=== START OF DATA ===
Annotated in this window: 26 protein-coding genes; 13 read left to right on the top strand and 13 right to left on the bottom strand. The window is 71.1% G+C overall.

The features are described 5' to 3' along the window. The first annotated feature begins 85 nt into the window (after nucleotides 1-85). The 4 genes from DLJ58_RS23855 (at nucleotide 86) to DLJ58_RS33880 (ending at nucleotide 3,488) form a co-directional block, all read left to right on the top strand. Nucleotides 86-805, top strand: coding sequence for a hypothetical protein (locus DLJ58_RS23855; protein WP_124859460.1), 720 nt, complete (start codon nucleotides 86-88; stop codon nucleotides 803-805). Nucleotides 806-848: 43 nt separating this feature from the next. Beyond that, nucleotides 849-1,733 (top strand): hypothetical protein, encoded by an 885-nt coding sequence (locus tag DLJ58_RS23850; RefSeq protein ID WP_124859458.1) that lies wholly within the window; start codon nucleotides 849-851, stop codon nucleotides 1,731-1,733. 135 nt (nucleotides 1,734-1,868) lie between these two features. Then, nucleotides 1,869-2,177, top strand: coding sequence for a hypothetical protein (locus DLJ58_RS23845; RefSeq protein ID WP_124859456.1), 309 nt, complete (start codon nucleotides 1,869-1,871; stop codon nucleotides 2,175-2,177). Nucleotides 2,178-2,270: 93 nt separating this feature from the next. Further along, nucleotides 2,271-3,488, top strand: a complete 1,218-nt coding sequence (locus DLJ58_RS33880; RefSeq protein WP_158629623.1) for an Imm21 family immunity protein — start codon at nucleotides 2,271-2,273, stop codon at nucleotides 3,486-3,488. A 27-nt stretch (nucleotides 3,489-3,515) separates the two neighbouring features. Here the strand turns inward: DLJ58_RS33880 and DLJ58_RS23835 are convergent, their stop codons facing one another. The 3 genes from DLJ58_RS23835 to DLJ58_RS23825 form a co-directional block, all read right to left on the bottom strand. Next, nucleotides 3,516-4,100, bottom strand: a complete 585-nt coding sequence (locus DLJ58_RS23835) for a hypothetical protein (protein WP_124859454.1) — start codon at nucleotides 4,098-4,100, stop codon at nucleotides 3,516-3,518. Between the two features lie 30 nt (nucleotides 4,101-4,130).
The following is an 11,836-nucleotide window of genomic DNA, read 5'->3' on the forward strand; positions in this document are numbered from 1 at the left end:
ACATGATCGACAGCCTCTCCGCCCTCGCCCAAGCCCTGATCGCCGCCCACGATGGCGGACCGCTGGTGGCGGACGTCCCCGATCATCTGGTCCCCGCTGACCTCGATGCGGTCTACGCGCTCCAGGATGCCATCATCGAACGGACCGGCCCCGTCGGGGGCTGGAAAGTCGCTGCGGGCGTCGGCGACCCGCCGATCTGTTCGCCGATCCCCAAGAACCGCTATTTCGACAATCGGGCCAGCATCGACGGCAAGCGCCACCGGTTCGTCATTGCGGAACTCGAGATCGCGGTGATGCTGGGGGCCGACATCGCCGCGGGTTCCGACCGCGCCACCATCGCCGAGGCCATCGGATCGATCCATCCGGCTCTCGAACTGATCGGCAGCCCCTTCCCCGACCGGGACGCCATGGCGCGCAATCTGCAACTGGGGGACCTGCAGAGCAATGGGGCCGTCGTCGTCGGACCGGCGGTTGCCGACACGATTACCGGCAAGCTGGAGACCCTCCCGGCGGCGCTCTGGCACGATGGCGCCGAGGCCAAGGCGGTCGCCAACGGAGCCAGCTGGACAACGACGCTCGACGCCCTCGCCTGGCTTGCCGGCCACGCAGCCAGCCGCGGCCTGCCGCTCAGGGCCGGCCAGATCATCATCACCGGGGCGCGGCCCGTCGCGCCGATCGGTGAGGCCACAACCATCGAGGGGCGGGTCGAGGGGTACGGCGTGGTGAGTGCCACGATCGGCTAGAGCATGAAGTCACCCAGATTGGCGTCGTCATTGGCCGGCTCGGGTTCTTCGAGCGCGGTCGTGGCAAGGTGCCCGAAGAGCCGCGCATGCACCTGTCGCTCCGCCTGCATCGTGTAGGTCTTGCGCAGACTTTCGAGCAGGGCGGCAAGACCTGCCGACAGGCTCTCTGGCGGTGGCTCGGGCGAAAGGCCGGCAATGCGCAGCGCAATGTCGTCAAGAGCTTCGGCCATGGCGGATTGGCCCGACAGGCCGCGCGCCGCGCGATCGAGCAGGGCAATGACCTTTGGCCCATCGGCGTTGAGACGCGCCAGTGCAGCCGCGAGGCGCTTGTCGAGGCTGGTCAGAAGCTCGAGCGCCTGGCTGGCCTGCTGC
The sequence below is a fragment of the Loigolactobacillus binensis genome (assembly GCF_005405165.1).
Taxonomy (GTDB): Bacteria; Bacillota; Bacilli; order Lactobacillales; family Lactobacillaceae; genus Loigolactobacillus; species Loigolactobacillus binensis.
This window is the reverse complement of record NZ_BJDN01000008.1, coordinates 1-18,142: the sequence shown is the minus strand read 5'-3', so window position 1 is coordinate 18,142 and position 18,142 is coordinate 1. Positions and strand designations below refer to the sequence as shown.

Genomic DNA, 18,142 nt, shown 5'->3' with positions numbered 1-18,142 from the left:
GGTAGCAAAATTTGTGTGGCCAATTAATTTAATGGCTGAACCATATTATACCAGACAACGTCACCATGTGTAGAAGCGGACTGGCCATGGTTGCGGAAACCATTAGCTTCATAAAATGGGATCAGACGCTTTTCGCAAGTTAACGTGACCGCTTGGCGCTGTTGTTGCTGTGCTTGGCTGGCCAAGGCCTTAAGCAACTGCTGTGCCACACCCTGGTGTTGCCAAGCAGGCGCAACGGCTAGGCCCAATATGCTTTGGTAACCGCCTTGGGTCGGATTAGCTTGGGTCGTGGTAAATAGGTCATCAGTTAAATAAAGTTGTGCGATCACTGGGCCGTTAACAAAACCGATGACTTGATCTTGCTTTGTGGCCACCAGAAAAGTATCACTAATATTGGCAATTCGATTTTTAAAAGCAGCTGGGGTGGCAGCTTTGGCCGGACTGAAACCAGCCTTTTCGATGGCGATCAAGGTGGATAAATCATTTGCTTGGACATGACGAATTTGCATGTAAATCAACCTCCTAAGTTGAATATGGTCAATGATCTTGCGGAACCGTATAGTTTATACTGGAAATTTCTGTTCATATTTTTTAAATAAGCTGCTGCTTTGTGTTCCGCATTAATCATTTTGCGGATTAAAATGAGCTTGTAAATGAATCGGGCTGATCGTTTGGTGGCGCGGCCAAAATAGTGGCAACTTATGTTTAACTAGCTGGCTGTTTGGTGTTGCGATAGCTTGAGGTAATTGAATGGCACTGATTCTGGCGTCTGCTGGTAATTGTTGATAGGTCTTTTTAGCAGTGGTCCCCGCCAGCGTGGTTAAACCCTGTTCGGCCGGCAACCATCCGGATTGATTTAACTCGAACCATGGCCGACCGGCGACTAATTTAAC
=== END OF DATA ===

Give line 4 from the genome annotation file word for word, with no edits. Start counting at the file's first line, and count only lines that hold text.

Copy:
ACATGATCGACAGCCTCTCCGCCCTCGCCCAAGCCCTGATCGCCGCCCACGATGGCGGACCGCTGGTGGCGGACGTCCCCGATCATCTGGTCCCCGCTGACCTCGATGCGGTCTACGCGCTCCAGGATGCCATCATCGAACGGACCGGCCCCGTCGGGGGCTGGAAAGTCGCTGCGGGCGTCGGCGACCCGCCGATCTGTTCGCCGATCCCCAAGAACCGCTATTTCGACAATCGGGCCAGCATCGACGGCAAGCGCCACCGGTTCGTCATTGCGGAACTCGAGATCGCGGTGATGCTGGGGGCCGACATCGCCGCGGGTTCCGACCGCGCCACCATCGCCGAGGCCATCGGATCGATCCATCCGGCTCTCGAACTGATCGGCAGCCCCTTCCCCGACCGGGACGCCATGGCGCGCAATCTGCAACTGGGGGACCTGCAGAGCAATGGGGCCGTCGTCGTCGGACCGGCGGTTGCCGACACGATTACCGGCAAGCTGGAGACCCTCCCGGCGGCGCTCTGGCACGATGGCGCCGAGGCCAAGGCGGTCGCCAACGGAGCCAGCTGGACAACGACGCTCGACGCCCTCGCCTGGCTTGCCGGCCACGCAGCCAGCCGCGGCCTGCCGCTCAGGGCCGGCCAGATCATCATCACCGGGGCGCGGCCCGTCGCGCCGATCGGTGAGGCCACAACCATCGAGGGGCGGGTCGAGGGGTACGGCGTGGTGAGTGCCACGATCGGCTAGAGCATGAAGTCACCCAGATTGGCGTCGTCATTGGCCGGCTCGGGTTCTTCGAGCGCGGTCGTGGCAAGGTGCCCGAAGAGCCGCGCATGCACCTGTCGCTCCGCCTGCATCGTGTAGGTCTTGCGCAGACTTTCGAGCAGGGCGGCAAGACCTGCCGACAGGCTCTCTGGCGGTGGCTCGGGCGAAAGGCCGGCAATGCGCAGCGCAATGTCGTCAAGAGCTTCGGCCATGGCGGATTGGCCCGACAGGCCGCGCGCCGCGCGATCGAGCAGGGCAATGACCTTTGGCCCATCGGCGTTGAGACGCGCCAGTGCAGCCGCGAGGCGCTTGTCGAGGCTGGTCAGAAGCTCGAGCGCCTGGCTGGCCTGCTGC